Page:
Police And Politicians Are At Odds Over Whether Aurora’s No-Knock Warrant Ban Will Make City Safer

Kevin J. Beaty / Denverite
An Aurora police cruiser outside the Town Center at Aurora mall on Friday, Dec. 27, 2019.

Aurora has banned no-knock warrants but politicians and police officers still disagree on whether the move will make community members and police safer.

No-knock warrants have been in the headlines after the death of Breonna Taylor in Louisville, Kentucky. Taylor was a Black emergency room technician who was shot and killed by Louisville police officers in March in her apartment. Police were executing a no-knock warrant.

A no-knock warrant is issued by a judge and allows law enforcement to enter a property without knocking, ringing a doorbell, or otherwise notifying the residents.

Taylor's death sparked nationwide protests and cities across the country to reconsider their laws on this kind of warrant.

Aurora is the first Colorado city to ban the policy, though other cities have considered doing the same, said to Aurora City Councilwoman Angela Lawson, who sponsored the bill. The measure passed a City Council vote 7-3 Monday night.

Sgt. Mark Sears, president of the Aurora Police Union said the ban puts people and officers in more danger.

"It allows the bad people of Aurora to have more rights and that's kind of what it seems like the people in Aurora, especially city council in Aurora, is focusing on," he said. "You're endangering citizens when you do these things, when you make these ridiculous ordinances."

No-knock warrants are one tool officers need to safely do their jobs and prevent crime, Sears added.

"It's criminals that want these laws," he said. "If you really want to have the safest society or the safest community, then let law enforcement do their job."

But activists have demanded such warrants be banned after the death of Taylor. Lawson, who sponsored the bill, said she wanted to prevent a tragedy like Taylor's from happening in Aurora.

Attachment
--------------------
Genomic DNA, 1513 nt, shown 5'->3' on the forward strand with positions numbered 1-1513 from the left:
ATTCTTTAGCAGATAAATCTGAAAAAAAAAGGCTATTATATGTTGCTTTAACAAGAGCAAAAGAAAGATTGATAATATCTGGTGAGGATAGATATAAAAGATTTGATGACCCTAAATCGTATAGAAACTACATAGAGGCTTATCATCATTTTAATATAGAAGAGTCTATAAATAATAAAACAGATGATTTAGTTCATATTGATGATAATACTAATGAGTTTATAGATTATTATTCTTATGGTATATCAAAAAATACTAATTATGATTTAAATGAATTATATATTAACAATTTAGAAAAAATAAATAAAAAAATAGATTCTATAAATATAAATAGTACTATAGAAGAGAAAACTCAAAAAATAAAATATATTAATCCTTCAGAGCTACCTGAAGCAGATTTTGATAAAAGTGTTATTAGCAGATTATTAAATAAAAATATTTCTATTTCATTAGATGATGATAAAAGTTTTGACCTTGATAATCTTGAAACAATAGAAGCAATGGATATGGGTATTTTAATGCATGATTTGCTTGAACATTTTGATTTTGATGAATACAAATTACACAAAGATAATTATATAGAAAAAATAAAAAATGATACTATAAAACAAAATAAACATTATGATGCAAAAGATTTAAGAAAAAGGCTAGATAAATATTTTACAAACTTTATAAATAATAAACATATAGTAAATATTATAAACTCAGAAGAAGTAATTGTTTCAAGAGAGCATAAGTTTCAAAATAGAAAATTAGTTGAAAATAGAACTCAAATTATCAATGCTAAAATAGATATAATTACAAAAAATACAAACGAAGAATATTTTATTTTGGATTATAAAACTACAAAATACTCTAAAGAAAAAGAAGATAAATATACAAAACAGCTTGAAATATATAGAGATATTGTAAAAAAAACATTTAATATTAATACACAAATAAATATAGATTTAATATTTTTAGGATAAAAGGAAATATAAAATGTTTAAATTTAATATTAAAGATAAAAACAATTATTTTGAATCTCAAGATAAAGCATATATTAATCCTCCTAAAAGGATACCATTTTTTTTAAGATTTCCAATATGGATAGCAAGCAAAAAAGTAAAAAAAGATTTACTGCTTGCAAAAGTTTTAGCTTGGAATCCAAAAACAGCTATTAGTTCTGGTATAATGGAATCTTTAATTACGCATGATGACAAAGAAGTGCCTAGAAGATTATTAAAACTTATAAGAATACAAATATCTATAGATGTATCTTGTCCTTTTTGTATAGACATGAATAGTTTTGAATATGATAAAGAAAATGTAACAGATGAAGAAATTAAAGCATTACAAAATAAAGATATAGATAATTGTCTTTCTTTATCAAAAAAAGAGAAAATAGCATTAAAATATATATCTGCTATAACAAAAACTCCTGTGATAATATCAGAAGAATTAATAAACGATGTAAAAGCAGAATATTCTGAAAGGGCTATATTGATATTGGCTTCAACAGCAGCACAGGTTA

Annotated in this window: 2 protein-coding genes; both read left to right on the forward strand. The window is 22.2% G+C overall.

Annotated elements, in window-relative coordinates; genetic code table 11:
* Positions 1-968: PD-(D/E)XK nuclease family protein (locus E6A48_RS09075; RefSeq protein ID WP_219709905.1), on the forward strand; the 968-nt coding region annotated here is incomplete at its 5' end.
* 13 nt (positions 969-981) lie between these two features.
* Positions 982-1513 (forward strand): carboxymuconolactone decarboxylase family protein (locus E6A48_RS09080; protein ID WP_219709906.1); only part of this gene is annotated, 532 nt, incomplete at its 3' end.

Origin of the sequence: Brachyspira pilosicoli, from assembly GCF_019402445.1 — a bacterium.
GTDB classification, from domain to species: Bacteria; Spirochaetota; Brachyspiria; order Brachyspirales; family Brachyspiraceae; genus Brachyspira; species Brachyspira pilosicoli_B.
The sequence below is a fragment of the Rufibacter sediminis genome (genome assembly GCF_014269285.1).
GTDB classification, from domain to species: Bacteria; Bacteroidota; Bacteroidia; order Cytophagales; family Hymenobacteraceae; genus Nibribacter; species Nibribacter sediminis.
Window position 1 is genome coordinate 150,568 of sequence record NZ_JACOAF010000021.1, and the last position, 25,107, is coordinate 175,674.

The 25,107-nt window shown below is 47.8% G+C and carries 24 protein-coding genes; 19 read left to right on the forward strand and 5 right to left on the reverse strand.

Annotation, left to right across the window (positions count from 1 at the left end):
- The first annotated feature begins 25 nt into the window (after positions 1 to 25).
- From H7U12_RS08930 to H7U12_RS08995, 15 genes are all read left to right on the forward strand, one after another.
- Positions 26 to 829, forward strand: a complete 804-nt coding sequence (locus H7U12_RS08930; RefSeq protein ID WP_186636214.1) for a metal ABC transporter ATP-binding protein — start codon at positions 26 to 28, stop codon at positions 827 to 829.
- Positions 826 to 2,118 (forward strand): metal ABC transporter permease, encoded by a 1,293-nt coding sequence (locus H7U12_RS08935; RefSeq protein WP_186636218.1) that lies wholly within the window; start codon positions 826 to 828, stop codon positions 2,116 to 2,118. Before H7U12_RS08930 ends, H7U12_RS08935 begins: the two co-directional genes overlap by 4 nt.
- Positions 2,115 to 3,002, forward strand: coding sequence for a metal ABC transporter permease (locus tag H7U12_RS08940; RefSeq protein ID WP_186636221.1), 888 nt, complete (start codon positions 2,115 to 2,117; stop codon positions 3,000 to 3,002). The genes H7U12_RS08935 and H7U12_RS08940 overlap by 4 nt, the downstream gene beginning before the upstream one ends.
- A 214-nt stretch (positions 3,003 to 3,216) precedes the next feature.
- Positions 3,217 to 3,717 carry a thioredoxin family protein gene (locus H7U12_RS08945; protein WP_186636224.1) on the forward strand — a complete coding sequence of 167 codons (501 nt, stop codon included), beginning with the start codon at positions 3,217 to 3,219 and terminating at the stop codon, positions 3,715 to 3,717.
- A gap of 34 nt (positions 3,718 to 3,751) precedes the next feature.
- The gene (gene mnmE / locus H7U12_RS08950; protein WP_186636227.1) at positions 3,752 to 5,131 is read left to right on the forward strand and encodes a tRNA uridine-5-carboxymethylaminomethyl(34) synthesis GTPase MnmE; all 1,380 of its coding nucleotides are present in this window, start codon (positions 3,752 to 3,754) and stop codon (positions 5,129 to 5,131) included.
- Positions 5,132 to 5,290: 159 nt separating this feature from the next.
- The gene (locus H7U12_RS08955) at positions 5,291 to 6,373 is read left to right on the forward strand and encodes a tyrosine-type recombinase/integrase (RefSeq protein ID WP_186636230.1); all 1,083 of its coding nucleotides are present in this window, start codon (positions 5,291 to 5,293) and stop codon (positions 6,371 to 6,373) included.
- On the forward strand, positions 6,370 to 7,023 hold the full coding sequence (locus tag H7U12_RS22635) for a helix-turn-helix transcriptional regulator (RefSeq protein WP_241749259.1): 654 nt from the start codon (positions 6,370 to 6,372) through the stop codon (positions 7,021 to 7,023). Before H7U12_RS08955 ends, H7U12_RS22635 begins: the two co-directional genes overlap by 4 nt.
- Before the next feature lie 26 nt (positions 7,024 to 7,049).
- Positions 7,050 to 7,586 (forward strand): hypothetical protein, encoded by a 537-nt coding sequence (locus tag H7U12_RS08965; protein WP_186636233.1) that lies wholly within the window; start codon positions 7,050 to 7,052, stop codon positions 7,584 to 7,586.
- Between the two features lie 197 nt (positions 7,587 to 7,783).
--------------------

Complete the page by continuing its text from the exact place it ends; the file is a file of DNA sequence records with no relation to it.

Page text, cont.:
"The no-knock policy poses a severe risk to officers as well as an occupant and any others that happen to be present in a particular dwelling so I think it's a dangerous tactic," Lawson said.

Judges have issued 10 no-knock warrants to be served in the city of Aurora since 2018, according to data from the Aurora Police Department. Most of the cases involved drugs or guns.

"No-knock warrants are only issued in situations where there is a clear risk to the SWAT officers' lives," an August letter from Aurora's deputy city manager to the city council states.

The element of surprise gives officers the ability to find drugs, for example, rather than them being disposed of, said Sears, with the police union. But Lawson argued nowadays, people are likely to defend their property and residents inside.

"That could be a potentially lethal situation for the occupants inside," she said. "It may not be death but it could produce some type of lethal response and I just think that's just a public safety issue in general."

She said officers can use other tactics, like additional surveillance, to prevent or stop crime, and thinks banning the policy will protect Aurora residents, police officers and restore trust in the community.